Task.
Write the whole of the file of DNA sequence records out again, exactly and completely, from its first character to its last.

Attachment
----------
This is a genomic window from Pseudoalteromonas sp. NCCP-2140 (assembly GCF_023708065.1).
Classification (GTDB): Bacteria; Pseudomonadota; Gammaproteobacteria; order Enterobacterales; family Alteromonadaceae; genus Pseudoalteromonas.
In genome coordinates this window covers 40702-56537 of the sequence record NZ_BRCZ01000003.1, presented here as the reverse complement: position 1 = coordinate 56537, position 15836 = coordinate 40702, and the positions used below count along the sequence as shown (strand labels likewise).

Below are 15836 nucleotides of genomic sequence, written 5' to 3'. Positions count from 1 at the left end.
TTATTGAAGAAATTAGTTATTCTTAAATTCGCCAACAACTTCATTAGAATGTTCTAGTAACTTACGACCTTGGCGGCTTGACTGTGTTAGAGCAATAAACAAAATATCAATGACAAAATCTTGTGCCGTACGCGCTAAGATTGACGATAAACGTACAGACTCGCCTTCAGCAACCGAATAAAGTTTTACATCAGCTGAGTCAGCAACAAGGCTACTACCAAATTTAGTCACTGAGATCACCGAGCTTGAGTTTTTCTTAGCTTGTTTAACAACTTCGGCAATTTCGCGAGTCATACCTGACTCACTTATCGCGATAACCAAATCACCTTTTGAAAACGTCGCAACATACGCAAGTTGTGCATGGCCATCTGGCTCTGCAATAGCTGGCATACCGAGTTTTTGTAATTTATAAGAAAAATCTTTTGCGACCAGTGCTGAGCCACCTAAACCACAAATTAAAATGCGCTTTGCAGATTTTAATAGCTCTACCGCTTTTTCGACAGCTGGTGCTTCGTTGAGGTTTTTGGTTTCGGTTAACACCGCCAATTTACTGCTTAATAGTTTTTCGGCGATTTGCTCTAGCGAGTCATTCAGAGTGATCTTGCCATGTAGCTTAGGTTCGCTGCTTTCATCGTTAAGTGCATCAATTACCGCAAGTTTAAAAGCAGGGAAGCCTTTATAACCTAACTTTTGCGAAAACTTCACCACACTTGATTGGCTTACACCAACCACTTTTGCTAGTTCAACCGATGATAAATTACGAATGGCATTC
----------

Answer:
This is a genomic window from Pseudoalteromonas sp. NCCP-2140 (assembly GCF_023708065.1).
Classification (GTDB): Bacteria; Pseudomonadota; Gammaproteobacteria; order Enterobacterales; family Alteromonadaceae; genus Pseudoalteromonas.
In genome coordinates this window covers 40702-56537 of the sequence record NZ_BRCZ01000003.1, presented here as the reverse complement: position 1 = coordinate 56537, position 15836 = coordinate 40702, and the positions used below count along the sequence as shown (strand labels likewise).

Below are 15836 nucleotides of genomic sequence, written 5' to 3'. Positions count from 1 at the left end.
TTATTGAAGAAATTAGTTATTCTTAAATTCGCCAACAACTTCATTAGAATGTTCTAGTAACTTACGACCTTGGCGGCTTGACTGTGTTAGAGCAATAAACAAAATATCAATGACAAAATCTTGTGCCGTACGCGCTAAGATTGACGATAAACGTACAGACTCGCCTTCAGCAACCGAATAAAGTTTTACATCAGCTGAGTCAGCAACAAGGCTACTACCAAATTTAGTCACTGAGATCACCGAGCTTGAGTTTTTCTTAGCTTGTTTAACAACTTCGGCAATTTCGCGAGTCATACCTGACTCACTTATCGCGATAACCAAATCACCTTTTGAAAACGTCGCAACATACGCAAGTTGTGCATGGCCATCTGGCTCTGCAATAGCTGGCATACCGAGTTTTTGTAATTTATAAGAAAAATCTTTTGCGACCAGTGCTGAGCCACCTAAACCACAAATTAAAATGCGCTTTGCAGATTTTAATAGCTCTACCGCTTTTTCGACAGCTGGTGCTTCGTTGAGGTTTTTGGTTTCGGTTAACACCGCCAATTTACTGCTTAATAGTTTTTCGGCGATTTGCTCTAGCGAGTCATTCAGAGTGATCTTGCCATGTAGCTTAGGTTCGCTGCTTTCATCGTTAAGTGCATCAATTACCGCAAGTTTAAAAGCAGGGAAGCCTTTATAACCTAACTTTTGCGAAAACTTCACCACACTTGATTGGCTTACACCAACCACTTTTGCTAGTTCAACCGATGATAAATTACGAATGGCATTC